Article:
Taking the derivative of weight decay

Hi all.

I am not sure how weight decay simplifies into:

weight.grad += wd*weight


L = L + sum(weight**2) * wd

When I look at deep learning book by Goodfellow et al. or Papers with code, weight decay is defined as:

L = L + wd * weight.T@weight

Is weight.T@weight different from sum(weight**2)?
Because when I assume they are the same, I get:

L = L + sum(weight**2) * wd

And If I take the derivative, I have:

weight.grad = weight.grad + sum(weight)*wd

Am I taking the derivatives wrong? Or is there a way to turn sum(weight)*wd into weight*wd?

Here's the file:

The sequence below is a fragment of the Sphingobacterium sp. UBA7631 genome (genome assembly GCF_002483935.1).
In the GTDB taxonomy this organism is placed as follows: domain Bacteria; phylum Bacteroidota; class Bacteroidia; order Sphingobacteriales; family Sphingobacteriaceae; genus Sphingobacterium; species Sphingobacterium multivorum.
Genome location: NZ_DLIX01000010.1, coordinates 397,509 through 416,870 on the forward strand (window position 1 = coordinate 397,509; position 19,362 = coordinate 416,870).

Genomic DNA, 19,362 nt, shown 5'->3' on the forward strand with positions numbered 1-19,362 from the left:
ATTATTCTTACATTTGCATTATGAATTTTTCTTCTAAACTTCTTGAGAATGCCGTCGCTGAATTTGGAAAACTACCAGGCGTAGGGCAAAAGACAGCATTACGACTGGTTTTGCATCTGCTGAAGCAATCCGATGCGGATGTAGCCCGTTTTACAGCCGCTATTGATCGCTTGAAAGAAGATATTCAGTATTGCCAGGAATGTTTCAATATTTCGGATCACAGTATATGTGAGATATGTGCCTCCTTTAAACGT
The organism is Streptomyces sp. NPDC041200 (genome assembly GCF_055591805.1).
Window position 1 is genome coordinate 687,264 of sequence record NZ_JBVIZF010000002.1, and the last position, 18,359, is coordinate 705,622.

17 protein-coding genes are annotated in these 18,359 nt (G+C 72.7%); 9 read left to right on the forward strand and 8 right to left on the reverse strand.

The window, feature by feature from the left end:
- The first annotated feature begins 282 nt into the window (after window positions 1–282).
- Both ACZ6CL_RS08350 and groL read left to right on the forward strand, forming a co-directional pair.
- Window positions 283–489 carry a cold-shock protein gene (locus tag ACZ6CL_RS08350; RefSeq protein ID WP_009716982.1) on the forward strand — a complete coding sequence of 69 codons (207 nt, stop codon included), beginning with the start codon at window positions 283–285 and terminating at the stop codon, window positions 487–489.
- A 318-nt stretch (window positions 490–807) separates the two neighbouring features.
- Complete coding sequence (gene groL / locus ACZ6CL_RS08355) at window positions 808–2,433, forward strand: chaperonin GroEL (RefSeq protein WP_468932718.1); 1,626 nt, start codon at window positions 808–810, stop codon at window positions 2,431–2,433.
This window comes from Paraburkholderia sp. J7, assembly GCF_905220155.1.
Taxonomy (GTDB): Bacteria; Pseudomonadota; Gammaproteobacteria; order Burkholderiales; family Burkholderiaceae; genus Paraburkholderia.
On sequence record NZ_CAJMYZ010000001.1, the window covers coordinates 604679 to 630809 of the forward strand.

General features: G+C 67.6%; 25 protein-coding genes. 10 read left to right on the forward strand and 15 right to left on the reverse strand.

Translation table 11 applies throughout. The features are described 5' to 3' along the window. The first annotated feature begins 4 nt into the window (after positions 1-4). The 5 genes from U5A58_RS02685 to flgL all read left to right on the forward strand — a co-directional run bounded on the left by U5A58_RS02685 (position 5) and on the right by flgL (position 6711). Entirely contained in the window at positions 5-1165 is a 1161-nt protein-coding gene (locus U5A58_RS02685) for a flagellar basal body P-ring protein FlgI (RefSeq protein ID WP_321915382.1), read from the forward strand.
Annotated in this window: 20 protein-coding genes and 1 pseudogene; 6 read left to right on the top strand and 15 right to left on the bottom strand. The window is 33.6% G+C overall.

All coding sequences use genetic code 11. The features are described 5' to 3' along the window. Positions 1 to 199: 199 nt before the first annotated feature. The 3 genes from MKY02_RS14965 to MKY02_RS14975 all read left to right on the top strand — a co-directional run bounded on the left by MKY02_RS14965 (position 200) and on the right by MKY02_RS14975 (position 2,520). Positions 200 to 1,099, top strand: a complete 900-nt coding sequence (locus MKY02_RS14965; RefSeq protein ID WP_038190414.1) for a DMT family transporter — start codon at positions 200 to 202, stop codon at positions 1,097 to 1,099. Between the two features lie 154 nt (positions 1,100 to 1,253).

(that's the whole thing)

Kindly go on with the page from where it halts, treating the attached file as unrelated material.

Thank you for your help.


You’re right, weight.T@weight is the same as sum(weight**2).

Let’s take a simple, tiny example. There are only two weight parameters w = [w_1, w_2]. Then, loss with weight decay (also known as L2 regularization) is:

L_new(w) = L_original(w) + (w_1^2 + w_2^2)*wd

Taking partial derivative of L_new with respect to w_1 gives us

\partial{L_new/w_1} = \partial{L_original/w_1} + 2*wd*w1

We can absorb 2 in the constant wd. Hence,

\partial{L_new/w_1} = \partial{L_original/w_1} + wd*w1

Rewriting in vector notation with weight.grad = [\partial{L_original/w_1}, \partial{L_original/w_2}]

w.grad += wd*w

updates the gradient as desired.

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Thank you very much. I understand how they are the same thing now.